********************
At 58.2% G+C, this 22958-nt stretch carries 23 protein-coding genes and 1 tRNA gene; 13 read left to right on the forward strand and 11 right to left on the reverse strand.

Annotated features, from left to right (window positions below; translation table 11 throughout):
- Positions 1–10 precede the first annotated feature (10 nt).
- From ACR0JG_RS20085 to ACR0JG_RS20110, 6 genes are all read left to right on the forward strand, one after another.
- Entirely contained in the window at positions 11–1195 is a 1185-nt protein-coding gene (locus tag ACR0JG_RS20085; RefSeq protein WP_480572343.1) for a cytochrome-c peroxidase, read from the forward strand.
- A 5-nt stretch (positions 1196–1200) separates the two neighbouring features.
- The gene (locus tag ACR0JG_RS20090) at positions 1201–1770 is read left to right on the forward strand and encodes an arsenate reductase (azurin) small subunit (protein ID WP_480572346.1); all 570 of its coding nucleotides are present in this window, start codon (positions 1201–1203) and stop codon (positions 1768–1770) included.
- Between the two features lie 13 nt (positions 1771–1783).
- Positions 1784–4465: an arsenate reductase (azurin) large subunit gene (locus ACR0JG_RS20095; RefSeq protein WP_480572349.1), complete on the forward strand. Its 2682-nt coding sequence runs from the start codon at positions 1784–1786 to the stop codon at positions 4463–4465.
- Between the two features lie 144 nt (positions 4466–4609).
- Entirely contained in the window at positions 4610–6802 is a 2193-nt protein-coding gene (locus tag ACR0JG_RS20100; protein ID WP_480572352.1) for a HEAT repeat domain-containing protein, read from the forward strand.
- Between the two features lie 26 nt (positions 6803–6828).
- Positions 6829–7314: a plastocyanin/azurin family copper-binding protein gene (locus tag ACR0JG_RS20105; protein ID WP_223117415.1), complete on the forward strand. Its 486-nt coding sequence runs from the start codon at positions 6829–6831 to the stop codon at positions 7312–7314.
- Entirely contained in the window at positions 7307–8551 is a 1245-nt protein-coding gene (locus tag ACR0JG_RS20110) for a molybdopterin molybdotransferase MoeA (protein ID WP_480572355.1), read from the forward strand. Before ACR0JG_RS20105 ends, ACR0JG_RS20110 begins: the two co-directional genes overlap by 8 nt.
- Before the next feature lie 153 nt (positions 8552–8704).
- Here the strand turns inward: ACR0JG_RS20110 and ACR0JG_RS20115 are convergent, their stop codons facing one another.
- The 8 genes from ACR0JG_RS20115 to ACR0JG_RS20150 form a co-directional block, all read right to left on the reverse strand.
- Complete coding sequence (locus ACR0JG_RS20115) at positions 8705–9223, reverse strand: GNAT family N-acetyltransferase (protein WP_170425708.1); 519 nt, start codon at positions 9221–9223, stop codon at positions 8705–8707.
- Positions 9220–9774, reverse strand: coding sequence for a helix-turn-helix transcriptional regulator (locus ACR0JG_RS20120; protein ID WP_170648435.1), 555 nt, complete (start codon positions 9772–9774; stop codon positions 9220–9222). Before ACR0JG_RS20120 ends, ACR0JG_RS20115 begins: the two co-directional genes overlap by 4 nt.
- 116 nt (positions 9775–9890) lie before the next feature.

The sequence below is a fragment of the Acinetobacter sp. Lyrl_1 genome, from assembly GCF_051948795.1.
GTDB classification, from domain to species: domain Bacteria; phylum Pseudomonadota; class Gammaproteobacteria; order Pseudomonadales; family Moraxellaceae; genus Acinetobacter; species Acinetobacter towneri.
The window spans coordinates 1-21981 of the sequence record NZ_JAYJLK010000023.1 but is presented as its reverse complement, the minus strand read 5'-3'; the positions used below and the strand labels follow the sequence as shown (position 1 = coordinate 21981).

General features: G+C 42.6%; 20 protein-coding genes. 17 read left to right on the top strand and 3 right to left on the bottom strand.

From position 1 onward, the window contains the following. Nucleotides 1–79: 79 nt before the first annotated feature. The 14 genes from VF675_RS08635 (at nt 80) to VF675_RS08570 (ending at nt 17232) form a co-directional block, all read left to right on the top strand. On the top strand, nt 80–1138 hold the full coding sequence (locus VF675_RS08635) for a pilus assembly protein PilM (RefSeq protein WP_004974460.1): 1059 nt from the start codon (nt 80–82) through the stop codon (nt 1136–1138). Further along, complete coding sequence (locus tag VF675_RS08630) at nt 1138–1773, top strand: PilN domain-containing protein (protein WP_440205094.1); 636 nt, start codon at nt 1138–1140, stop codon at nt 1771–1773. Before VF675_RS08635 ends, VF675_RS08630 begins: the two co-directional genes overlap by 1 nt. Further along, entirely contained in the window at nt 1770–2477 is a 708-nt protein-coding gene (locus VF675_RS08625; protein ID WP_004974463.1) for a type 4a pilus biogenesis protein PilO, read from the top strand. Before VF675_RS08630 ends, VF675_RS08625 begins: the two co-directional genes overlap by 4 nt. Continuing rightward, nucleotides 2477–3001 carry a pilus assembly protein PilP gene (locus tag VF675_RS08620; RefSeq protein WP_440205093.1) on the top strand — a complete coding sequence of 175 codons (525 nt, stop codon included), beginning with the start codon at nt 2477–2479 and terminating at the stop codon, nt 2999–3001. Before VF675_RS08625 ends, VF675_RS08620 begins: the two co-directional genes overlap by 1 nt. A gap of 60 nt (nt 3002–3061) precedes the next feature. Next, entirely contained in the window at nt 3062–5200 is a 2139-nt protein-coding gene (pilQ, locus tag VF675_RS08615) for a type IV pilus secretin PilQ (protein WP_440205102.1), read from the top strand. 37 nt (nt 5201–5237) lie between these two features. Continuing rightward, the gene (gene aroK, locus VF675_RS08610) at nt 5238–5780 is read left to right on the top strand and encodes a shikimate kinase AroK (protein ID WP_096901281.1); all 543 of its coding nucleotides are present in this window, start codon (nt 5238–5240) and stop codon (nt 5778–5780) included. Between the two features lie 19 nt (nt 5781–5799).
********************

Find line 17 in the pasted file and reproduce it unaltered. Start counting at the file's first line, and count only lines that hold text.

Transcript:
- The 8 genes from ACR0JG_RS20115 to ACR0JG_RS20150 form a co-directional block, all read right to left on the reverse strand.